The mining company is able to show they have a client, who has already signed a contract to buy from them. By all appearances, the risk is low.
But what happens if an accident occurs at the loading dock, and a large part of your coal ends up at the bottom of a river instead of the barge?
Or what of the government passes a new policy, which requires the mine to shut down for environmental reasons?
That’s probably when you’ll realise your whole investment is sunk. There is no one obliged to make up the losses to you.
The same is true for almost any asset you invest in. The less you know about it, the more difficult it becomes to see the true degree of risk. Of course, it’s difficult to know everything about the companies you invest in, which is why you need the aid of a good wealth manager.
You can speak to one right now, and clarify the details of your various investment options.
4. Pick Lowly Correlated Assets for Diversification
Diversification is the process of mixing different types of assets in your portfolio. This ensures that, when a particular asset performs badly, its poor returns are offset by another, better performing asset.
Diversification also prevents your portfolio from being wiped out. For example, if all your stocks are in a single company, the closure of that company would destroy your whole portfolio.
A key part of diversification is choosing lowly correlated assets. That is, assets that have as little to do with one another as possible.
If you were to buy shares in a gold mining company, units in a gold fund, and then physical jewellery, you may think your portfolio is diversified. After all, these are not the same kinds of assets.
But if the price of gold were to plummet, all of those assets would be affected at once. This is because they’re all tied to by gold prices, and hence have a high degree of correlation.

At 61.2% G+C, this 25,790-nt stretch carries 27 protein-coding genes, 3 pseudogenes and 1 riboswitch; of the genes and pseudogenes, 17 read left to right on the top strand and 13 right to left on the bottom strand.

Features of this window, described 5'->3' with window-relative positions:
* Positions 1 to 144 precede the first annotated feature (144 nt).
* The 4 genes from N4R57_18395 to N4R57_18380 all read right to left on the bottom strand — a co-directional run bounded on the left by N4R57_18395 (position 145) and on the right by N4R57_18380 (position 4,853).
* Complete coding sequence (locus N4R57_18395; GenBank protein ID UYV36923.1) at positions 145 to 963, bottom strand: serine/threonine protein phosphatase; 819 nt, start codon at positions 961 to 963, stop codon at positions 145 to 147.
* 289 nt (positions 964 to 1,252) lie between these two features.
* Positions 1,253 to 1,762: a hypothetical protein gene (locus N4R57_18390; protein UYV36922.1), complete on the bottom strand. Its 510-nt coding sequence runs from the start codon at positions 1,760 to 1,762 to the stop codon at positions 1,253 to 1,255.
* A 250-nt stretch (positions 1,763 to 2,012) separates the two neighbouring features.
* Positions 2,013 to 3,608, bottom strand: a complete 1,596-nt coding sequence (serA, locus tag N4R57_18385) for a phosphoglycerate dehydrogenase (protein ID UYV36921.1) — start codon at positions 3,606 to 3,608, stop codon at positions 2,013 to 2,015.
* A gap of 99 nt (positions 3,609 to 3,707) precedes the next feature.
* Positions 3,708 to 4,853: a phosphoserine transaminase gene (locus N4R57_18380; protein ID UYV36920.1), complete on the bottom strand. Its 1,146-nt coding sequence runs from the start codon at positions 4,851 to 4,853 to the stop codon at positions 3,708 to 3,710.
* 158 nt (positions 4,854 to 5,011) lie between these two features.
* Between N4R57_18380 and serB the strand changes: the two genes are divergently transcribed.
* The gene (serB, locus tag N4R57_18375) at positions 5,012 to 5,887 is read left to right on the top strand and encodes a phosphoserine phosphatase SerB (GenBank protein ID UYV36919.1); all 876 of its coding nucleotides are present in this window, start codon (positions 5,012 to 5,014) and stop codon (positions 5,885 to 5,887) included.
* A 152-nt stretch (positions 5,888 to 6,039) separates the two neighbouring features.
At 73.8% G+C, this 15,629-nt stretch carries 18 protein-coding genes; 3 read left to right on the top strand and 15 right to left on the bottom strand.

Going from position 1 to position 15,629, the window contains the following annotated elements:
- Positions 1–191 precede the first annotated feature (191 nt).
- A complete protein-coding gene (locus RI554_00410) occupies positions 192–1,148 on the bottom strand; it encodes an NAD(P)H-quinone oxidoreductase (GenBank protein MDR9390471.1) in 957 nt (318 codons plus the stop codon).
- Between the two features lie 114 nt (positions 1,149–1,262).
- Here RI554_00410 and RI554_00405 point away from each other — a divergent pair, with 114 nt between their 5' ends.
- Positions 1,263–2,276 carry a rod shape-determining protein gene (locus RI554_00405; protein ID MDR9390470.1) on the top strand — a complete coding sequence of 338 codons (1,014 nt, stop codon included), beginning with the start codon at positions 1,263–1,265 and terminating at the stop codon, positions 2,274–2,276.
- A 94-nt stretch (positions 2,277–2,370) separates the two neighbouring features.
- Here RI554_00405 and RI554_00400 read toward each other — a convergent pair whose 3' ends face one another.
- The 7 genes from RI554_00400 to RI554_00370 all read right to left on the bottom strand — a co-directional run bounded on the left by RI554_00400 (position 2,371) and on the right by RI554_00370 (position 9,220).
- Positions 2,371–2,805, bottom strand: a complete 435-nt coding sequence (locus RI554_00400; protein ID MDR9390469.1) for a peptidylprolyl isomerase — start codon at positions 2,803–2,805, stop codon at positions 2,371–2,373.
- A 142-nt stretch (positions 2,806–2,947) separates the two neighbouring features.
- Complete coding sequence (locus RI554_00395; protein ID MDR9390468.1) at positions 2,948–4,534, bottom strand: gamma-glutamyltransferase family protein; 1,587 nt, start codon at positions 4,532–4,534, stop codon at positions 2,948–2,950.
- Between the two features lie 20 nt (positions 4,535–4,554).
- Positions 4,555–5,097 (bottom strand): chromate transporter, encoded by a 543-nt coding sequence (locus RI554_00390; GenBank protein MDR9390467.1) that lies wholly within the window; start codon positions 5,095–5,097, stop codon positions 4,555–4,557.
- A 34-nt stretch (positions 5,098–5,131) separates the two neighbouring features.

If you wanted to be diversified, you could instead have assets in a transport company, a property developer, a food supplier, and an electronics manufacturer. There is a low correlation between these industries, so it’s unlikely that they’ll all sink or rise at the same time.
Of course, picking such a diverse range of assets can be difficult. This is why it’s a good idea to speak to a wealth manager – you want to diversify, but not to the point of buying random junk!
5. Be Thick Skinned
If your portfolio isn’t meeting your financial goals (see point 1), change your wealth manager or financial advisor.
We all hate that awkward conversation when you have to fire someone, but remember it’s not just money at stake – You can’t afford to wreck your children’s inheritance, or your peace of mind, just to seem agreeable.
Being thick skinned also applies to loss. There will be times when, due to circumstances beyond your control, you will lose money. It can feel unfair, especially if you followed all the rules of financial prudence. An example of this would be the power outage at the Singapore Exchange (SGX) in 2014, in which some investors lost money.
In such a situation, do remember: while you’re busy mourning your loss, everyone else is already off chasing their next dollar. You’re better off joining them than wallowing in regrets.
We think your best investment portfolio is in reach. What do you think stops you from reaching it? Contact us and let us know.